Home Depot To Pay $19.5 Million For Data Breach Damage

Home Depot storeMore than 50 million Home Depot customers impacted by the retailer’s 2014 data breach will receive part of a $19.5 million settlement. The retailer has agreed to set up a $13 million fund to reimburse shoppers for out-of-pocket losses and to spend at least $6.5 million for 18 months of identity protection services, according to Reuters.

In addition to payment card data, more than 53 million Home Depot customers’ email addresses were stolen by cyberthieves during the data breach, which took place over five months in 2014.

Under the settlement, filed Monday in Atlanta federal court, Home Depot admits no wrongdoing or liability. However, the retailer will initiate a two-year program of data security improvements overseen by a chief information security officer, and will separately pay legal fees and related costs for affected customers. The agreement still requires the court’s approval.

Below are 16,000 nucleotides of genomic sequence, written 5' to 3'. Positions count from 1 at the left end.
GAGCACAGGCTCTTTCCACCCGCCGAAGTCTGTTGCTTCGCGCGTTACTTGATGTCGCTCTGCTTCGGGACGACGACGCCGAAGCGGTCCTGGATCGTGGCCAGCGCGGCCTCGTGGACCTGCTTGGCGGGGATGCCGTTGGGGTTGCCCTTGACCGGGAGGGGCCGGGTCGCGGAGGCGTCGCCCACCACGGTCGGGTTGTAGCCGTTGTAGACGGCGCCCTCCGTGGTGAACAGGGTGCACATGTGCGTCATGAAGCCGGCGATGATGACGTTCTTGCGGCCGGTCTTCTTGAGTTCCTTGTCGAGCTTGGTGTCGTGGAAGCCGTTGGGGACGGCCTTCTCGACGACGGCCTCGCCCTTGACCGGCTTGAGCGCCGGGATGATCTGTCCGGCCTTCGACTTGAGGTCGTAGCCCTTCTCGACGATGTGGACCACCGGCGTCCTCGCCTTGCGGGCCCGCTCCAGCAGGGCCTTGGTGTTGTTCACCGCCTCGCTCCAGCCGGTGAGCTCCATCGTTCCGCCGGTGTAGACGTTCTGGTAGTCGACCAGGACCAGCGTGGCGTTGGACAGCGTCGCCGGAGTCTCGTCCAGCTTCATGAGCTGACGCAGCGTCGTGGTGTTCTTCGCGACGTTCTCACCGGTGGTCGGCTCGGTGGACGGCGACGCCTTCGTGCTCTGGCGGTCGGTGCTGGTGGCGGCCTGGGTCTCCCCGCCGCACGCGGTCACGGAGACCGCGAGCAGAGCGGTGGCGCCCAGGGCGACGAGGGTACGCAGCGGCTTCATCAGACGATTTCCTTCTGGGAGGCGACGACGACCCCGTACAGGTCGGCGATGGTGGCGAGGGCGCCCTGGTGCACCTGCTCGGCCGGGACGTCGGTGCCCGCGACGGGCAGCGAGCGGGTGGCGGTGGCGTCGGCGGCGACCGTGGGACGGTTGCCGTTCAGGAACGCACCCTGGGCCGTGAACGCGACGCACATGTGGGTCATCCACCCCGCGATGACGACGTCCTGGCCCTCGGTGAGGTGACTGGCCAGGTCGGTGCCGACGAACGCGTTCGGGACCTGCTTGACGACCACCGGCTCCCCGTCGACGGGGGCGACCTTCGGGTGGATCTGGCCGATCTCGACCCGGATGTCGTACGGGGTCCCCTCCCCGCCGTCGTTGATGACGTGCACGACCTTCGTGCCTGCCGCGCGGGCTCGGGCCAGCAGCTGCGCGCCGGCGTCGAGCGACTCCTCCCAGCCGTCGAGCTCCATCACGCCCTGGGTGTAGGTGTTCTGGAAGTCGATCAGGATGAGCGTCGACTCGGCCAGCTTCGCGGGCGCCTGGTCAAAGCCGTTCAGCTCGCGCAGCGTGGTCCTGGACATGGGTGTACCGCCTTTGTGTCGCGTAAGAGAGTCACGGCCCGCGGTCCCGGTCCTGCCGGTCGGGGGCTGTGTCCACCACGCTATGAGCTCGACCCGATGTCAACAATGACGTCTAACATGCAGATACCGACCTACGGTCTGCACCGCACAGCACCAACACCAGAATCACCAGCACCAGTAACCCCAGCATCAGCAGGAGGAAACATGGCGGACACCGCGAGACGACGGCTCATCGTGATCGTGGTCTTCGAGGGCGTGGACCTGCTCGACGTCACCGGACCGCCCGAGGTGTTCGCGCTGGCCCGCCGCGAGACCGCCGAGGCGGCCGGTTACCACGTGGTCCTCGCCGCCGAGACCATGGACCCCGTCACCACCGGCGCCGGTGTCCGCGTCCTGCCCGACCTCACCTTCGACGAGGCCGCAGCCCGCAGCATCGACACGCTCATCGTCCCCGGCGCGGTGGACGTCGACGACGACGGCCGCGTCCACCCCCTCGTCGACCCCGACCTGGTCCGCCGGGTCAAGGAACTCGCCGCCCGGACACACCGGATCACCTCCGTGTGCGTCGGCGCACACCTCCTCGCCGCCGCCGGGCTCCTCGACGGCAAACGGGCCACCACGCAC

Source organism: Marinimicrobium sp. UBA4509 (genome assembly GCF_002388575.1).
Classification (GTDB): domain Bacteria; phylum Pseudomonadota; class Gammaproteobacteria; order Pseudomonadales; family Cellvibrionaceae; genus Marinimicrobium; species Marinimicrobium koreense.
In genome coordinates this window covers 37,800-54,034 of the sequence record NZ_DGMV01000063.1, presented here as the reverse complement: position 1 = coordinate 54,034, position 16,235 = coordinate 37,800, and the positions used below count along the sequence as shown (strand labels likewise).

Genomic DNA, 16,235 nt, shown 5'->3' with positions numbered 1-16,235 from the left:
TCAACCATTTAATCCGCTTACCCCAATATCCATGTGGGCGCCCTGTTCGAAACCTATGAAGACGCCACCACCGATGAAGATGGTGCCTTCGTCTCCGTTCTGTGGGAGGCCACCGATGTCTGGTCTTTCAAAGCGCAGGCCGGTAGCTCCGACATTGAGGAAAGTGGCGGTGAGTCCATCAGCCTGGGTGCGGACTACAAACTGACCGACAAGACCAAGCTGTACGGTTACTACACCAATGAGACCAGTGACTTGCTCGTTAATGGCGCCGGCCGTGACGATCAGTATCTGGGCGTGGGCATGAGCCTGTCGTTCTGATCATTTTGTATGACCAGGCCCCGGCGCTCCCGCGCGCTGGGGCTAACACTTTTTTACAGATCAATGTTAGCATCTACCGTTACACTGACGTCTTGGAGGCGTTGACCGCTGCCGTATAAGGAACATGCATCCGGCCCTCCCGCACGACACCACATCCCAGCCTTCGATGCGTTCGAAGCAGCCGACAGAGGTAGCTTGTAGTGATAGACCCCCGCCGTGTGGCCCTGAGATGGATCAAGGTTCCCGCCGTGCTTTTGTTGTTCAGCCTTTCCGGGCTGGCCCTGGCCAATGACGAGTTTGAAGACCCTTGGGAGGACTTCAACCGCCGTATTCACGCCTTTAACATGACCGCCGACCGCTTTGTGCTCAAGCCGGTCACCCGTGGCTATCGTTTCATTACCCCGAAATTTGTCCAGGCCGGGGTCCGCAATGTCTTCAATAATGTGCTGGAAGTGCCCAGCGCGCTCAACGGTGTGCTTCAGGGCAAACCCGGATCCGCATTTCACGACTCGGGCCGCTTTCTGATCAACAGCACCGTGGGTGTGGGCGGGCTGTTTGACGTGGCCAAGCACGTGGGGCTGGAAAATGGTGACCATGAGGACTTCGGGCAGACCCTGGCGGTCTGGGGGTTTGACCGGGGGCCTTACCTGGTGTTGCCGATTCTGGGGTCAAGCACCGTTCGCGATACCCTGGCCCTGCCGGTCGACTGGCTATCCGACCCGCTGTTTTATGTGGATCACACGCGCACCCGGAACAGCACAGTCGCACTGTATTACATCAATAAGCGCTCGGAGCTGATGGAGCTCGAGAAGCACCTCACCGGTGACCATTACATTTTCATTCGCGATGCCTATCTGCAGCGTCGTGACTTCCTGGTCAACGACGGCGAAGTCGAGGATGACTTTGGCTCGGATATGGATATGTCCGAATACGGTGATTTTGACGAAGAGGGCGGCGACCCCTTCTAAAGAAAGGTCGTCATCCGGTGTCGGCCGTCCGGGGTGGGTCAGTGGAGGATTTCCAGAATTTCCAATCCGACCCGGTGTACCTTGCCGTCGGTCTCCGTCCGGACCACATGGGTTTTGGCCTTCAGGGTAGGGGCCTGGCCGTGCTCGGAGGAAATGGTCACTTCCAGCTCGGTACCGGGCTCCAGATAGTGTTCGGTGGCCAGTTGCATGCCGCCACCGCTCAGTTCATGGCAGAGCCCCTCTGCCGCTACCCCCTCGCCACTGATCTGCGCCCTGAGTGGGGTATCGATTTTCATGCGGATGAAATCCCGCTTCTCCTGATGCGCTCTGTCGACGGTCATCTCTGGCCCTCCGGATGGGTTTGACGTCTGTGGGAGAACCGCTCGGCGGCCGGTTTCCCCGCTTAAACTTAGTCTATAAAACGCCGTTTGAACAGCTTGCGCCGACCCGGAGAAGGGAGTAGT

“We wanted to put the litigation behind us, and this was the most expeditious path,” said Home Depot spokesman Stephen Holmes in a statement. “Customers were never responsible for any fraudulent charges.”

The settlement doesn’t cover pending lawsuits from financial institutions, which also can represent an expensive penalty for vulnerable retailers. Target’s 2013 data breach, which involved the theft of personal information from as many as 110 million people, cost the retailer only $10 million to settle with consumers. However, the retailer found itself on the hook for another $106.4 million in payments to Visa, MasterCard and various banks.

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